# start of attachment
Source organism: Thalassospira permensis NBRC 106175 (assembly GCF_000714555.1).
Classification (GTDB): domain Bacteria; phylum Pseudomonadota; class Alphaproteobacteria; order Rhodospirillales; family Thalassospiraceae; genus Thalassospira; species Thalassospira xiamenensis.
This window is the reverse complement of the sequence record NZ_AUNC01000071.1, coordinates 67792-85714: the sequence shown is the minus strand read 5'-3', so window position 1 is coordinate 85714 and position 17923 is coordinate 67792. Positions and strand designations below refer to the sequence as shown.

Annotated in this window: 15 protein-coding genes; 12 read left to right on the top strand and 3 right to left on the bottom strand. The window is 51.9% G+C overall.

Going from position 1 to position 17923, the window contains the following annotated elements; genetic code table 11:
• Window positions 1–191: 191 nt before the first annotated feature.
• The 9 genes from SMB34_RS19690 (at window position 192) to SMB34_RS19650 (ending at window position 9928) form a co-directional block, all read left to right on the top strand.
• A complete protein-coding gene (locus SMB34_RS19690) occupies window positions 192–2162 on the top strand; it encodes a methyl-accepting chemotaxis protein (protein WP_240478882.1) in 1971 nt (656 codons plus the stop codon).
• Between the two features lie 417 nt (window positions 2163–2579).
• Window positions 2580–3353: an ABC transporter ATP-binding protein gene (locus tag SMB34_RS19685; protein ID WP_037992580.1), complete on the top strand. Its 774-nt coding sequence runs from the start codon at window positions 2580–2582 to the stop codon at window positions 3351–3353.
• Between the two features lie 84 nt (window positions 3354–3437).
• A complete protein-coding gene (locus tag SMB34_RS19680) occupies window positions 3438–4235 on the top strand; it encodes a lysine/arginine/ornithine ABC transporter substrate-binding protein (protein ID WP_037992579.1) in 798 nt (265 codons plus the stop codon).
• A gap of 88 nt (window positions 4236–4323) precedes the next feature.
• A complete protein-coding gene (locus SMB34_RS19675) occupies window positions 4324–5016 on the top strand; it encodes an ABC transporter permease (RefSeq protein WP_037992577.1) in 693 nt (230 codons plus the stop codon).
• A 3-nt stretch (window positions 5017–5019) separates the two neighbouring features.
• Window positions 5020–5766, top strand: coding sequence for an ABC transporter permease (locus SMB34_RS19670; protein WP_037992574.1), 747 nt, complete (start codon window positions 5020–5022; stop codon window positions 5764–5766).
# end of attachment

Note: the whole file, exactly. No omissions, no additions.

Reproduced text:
Source organism: Thalassospira permensis NBRC 106175 (assembly GCF_000714555.1).
Classification (GTDB): domain Bacteria; phylum Pseudomonadota; class Alphaproteobacteria; order Rhodospirillales; family Thalassospiraceae; genus Thalassospira; species Thalassospira xiamenensis.
This window is the reverse complement of the sequence record NZ_AUNC01000071.1, coordinates 67792-85714: the sequence shown is the minus strand read 5'-3', so window position 1 is coordinate 85714 and position 17923 is coordinate 67792. Positions and strand designations below refer to the sequence as shown.

Annotated in this window: 15 protein-coding genes; 12 read left to right on the top strand and 3 right to left on the bottom strand. The window is 51.9% G+C overall.

Going from position 1 to position 17923, the window contains the following annotated elements; genetic code table 11:
• Window positions 1–191: 191 nt before the first annotated feature.
• The 9 genes from SMB34_RS19690 (at window position 192) to SMB34_RS19650 (ending at window position 9928) form a co-directional block, all read left to right on the top strand.
• A complete protein-coding gene (locus SMB34_RS19690) occupies window positions 192–2162 on the top strand; it encodes a methyl-accepting chemotaxis protein (protein WP_240478882.1) in 1971 nt (656 codons plus the stop codon).
• Between the two features lie 417 nt (window positions 2163–2579).
• Window positions 2580–3353: an ABC transporter ATP-binding protein gene (locus tag SMB34_RS19685; protein ID WP_037992580.1), complete on the top strand. Its 774-nt coding sequence runs from the start codon at window positions 2580–2582 to the stop codon at window positions 3351–3353.
• Between the two features lie 84 nt (window positions 3354–3437).
• A complete protein-coding gene (locus tag SMB34_RS19680) occupies window positions 3438–4235 on the top strand; it encodes a lysine/arginine/ornithine ABC transporter substrate-binding protein (protein ID WP_037992579.1) in 798 nt (265 codons plus the stop codon).
• A gap of 88 nt (window positions 4236–4323) precedes the next feature.
• A complete protein-coding gene (locus SMB34_RS19675) occupies window positions 4324–5016 on the top strand; it encodes an ABC transporter permease (RefSeq protein WP_037992577.1) in 693 nt (230 codons plus the stop codon).
• A 3-nt stretch (window positions 5017–5019) separates the two neighbouring features.
• Window positions 5020–5766, top strand: coding sequence for an ABC transporter permease (locus SMB34_RS19670; protein WP_037992574.1), 747 nt, complete (start codon window positions 5020–5022; stop codon window positions 5764–5766).